70150 1.1 0.3 0.5 5.0 72. 10. 0.23 2.3

    150300 0.70 0.18 3.25 1.75 22. 5. 2.32 1.38

    300-5000 0.67 0.17 3.0 1.4 21.0 4.5 2.24 1.19

    RESULTS ON THE DIFFUSE EMISSION

    Since the bulk of the Interstellar matter in the Cepheus direction lies within at most 1.5kpc, the small emissivity gradient found by Strong et al. /1/ is negligeable over thisscale length. So, we may assume a uniform distribution of the cosmic rays in the wholeregion. Assuming further that the same cosmic-ray flux pervades the diffuse atomic anddenser molecular media, the A and B parameters directly yield estimates of the gasexn.issivlty q and of the N(H

    2)/WCO ratio: A = q/4it and B = 2. (q/4it). N(H2)/WCO. The resultsfor A, B and C in the 3 energy ranges and their respective errors are listed In Table 1.

    A quick look at the COS-B database shows that the background Intensities derived In theCepheus direction in the three energy ranges are the same as in the rest of the galacticsurvey.The emissivity spectrum (A) of the atomic gas fully agrees with the values derived at thesolar circle from the study of the entire galactic plane below 10~ /1/. It is alsoconsistent with the SAS-2 observations at medium latitude outside the Loop I region /3/and with the emlssivity of the Orion-Monoceros complex above 300 MeV /2/. Other previousmeasurements also yielded consistent results although they should be taken with some care.For Instance, a similar spectrum was derived at medium latitude /10/, including thedeviant Oph-Sag region and with a molecular gas contribution estimated from galaxy countsthat were not yet corrected for the field-stars bias /11/. And another similar spectrumwas found in the outer galactic plane within 2.5 kpc while neglecting the molecularcontent of the medium /12/. Therefore, the overall consistency between measurements Indifferent regions and with various observations suggests that the gamma-ray emissivitlesfound between 70 MeV and 5 GeV for the atomic gas lying within about 1 kpc from the Sunare now reliable.

    Above 150 MeV, our B value implies an N(H, )/WCO ratio of (2.3 1.2) 10~mol.cm2K~km~

    in exce~lei~tagreement with that determined on the scale of the Galaxy /1/ (2.3 0.3, 1mol.cm K~km~s)or In the Orion-Monoceros complex /2/. Such a consistency gives confidenceto apply this value to determine the masses of nearby clouds. At low energy, the assumptionthat the atomic and molecular media have equivalent emlsslvities and the N(H, )/WCOconversion factor found above 1~50 MeV (since it should be energy lndep~ndent) would implya value for B of 5.1 io.6 cm2sf K~km~1.An even higher value of 6.7 10 has been found inthe plane at the solar circle by Strong et al. /1/. Hence, although the B value found inCepheus below 150 MeV nearly equals 0, it Is not statistically significant.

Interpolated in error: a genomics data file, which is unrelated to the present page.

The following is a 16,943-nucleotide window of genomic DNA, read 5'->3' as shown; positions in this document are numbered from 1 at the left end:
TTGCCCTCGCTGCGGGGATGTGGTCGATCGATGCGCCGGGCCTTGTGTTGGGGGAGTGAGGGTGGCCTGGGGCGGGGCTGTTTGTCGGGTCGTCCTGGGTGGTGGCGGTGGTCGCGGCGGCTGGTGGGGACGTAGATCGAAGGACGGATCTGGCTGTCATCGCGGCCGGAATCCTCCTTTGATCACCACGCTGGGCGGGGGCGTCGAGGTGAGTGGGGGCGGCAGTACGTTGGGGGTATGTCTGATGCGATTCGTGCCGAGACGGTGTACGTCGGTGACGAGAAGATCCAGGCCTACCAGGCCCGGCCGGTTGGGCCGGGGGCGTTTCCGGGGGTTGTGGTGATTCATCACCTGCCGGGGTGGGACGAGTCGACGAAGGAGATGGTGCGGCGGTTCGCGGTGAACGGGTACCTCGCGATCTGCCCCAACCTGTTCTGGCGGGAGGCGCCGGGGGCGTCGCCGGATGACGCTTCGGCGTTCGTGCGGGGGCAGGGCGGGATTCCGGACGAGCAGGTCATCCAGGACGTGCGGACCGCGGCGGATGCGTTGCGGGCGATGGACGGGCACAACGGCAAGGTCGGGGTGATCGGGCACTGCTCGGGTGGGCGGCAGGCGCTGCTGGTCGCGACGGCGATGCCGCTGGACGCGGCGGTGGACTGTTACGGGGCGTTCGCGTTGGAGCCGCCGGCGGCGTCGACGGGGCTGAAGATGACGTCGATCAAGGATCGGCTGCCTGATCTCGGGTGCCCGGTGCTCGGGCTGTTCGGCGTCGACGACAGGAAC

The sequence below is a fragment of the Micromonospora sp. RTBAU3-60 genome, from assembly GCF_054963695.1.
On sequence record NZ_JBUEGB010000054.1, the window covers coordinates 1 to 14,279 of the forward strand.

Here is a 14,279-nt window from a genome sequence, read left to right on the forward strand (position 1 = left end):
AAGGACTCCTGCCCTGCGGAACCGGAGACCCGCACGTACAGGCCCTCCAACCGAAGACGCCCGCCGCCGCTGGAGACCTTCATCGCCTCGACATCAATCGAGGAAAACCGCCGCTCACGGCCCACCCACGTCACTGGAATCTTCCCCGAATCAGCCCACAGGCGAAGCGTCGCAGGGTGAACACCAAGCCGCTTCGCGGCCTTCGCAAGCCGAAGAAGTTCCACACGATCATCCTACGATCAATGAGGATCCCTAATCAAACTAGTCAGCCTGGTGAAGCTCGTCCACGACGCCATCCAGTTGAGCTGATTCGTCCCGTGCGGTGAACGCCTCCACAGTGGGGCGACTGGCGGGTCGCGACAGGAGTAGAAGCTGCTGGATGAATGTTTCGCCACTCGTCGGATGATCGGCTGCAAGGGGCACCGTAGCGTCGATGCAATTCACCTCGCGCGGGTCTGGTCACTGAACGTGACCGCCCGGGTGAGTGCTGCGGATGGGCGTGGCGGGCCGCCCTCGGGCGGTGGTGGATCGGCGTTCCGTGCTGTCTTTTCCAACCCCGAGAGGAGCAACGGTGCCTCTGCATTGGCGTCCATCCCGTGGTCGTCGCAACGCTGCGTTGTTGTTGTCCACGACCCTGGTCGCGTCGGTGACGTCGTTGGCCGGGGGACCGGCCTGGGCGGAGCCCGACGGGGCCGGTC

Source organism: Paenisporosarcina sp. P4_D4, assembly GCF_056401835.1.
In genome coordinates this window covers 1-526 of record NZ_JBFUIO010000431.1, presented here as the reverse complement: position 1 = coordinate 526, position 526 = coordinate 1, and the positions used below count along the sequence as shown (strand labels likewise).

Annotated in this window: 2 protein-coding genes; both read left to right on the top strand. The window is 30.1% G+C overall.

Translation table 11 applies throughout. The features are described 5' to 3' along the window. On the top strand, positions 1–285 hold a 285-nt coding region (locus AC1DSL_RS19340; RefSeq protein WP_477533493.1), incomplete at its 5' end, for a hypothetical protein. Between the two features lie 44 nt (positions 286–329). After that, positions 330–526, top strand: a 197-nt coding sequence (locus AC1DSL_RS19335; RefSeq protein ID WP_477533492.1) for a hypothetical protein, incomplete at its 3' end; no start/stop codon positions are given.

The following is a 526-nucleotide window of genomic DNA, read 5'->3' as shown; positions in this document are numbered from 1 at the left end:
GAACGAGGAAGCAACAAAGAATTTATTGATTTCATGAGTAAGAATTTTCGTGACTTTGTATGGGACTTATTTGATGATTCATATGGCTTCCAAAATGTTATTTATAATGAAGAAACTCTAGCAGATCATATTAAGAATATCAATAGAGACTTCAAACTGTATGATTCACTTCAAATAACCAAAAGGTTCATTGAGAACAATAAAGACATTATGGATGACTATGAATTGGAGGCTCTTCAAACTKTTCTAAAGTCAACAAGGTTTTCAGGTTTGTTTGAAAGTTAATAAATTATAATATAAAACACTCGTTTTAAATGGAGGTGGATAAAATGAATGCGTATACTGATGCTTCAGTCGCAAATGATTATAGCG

A NEW COS-B SOURCE

    As already mentioned, the observation of a localized gamma-ray excess with respect to theinterstellar emission stimulated the addition of a point- source term In the model to testagainst the observations. This soft excess Is ifiustrated in Figure 1 which shows the70-150 MeV gamma-ray intensity observed in 4x4bins versus the emission expected fromthe Interstellar medium. The latter was predicted from the gas emissivities measured i~th~ ~ola~ nelghbouhood~, i

    1ea~th1e plane /1/ and at higher latitudes /10/ (A= 1.05 10at~s~tsr~,B= 5 10~~cm sr K

    1km~), and froi~t~e~Dackground Intensity given in the COS-Bdatabase for this energy range (C = 72 10~cm s~Sf ).At low energy, the addition of a source term, with both its luminosity and position set asfree parameters, led to a significant improvement In the quality of the fit. For the bestparameters, this amelioration coresponds to an increase in likelihood between the modelswith and without a source which Is measured by a log-likelihood ratio of 13.0 (l~= -2* ln{ L (without) IL (with) } where L is the maximum-likelihood value for a given model, see/13/). This value is to be compared to the statistical threshold of 12.0 whIch wasconsidered by Pollock et al. /14/ as a reasonably weighty indication of the presenceof a source in the COS-B survey. The present excess can therefore be considered as a newcandidate for the final COS-B catalogue of sources.

  • Gamma Rays in Cepheus (2)83

    Observed Intensity (70 - 150 MeU)10~ci2 s1 Sr120